As software engineers, we absolutely love building and using abstractions.
Abstractions help us in reducing all this complexity down to a single interface that describes what a certain module can do without fixing a concrete implementation. This provides double benefits:
- Engineers working on higher-level modules only need to know the (much smaller) interface.
- Engineers working on the module itself get the freedom to optimize and refactor its implementation as long as it complies with its contracts.
Hardware engineers love abstractions too. An abstraction of a CPU is called an instruction set architecture (ISA), and it defines how a computer should work from a programmer’s perspective. Similar to software interfaces, it gives computer engineers the ability to improve on existing CPU designs while also giving its users — us, programmers — the confidence that things that worked before won’t break on newer chips.
An ISA essentially defines how the hardware should interpret the machine language. Apart from instructions and their binary encodings, an ISA importantly defines the counts, sizes, and purposes of registers, the memory model, and the input/output model. Similar to software interfaces, ISAs can be extended too: in fact, they are often updated, mostly in a backward-compatible way, to add new and more specialized instructions that can improve performance.
#RISC vs CISC
Historically, there have been many competing ISAs in use. But unlike character encodings and instant messaging protocols, developing and maintaining a completely separate ISA is costly, so mainstream CPU designs ended up converging to one of the two families:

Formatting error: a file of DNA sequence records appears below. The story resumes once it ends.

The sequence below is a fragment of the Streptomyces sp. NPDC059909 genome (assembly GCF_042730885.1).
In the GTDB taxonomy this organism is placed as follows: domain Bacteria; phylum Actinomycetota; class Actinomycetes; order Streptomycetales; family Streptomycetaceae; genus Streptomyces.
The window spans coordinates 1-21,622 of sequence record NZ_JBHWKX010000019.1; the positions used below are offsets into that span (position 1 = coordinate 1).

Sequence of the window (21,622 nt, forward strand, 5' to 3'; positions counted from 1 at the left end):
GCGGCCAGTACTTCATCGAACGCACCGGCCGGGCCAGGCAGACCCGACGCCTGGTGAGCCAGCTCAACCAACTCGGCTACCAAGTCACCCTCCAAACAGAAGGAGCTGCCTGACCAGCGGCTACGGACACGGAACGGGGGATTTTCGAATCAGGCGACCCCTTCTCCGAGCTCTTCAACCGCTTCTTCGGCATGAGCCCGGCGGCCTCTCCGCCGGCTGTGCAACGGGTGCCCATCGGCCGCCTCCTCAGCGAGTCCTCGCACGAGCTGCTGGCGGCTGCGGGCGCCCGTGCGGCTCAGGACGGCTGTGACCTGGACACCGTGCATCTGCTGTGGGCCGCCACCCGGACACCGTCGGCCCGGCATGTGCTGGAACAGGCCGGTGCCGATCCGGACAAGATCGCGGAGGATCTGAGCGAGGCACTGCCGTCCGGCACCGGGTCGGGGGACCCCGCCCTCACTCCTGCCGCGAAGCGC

- Arm chips, which are used in almost all mobile devices, as well as other computer-like devices such as TVs, smart fridges, microwaves, car autopilots, and so on. They are designed by a British company of the same name, as well as a number of electronics manufacturers including Apple and Samsung.
- x861 chips, which are used in almost all servers and desktops, with a few notable exceptions such as Apple’s M1 MacBooks, AWS’s Graviton processors, and the current world’s fastest supercomputer, all of which use Arm-based CPUs. They are designed by a duopoly of Intel and AMD.
The main difference between them is that of architectural complexity, which is more of a design philosophy rather than some strictly defined property:
- Arm CPUs are reduced instruction set computers (RISC). They improve performance by keeping the instruction set small and highly optimized, although some less common operations have to be implemented with subroutines involving several instructions.
- x86 CPUs are complex instruction set computers (CISC). They improve performance by adding many specialized instructions, some of which may only be rarely used in practical programs.
The main advantage of RISC designs is that they result in simpler and smaller chips, which projects to lower manufacturing costs and power usage. It’s not surprising that the market segmented itself with Arm dominating battery-powered, general-purpose devices, and leaving the complex neural network and Galois field calculations to server-grade, highly-specialized x86s.
Modern 64-bit versions of x86 are known as “AMD64,” “Intel 64,” or by the more vendor-neutral names of “x86-64” or just “x64.” A similar 64-bit extension of Arm is called “AArch64” or “ARM64.” In this book, we will just use plain “x86” and “Arm” implying the 64-bit versions. ↩︎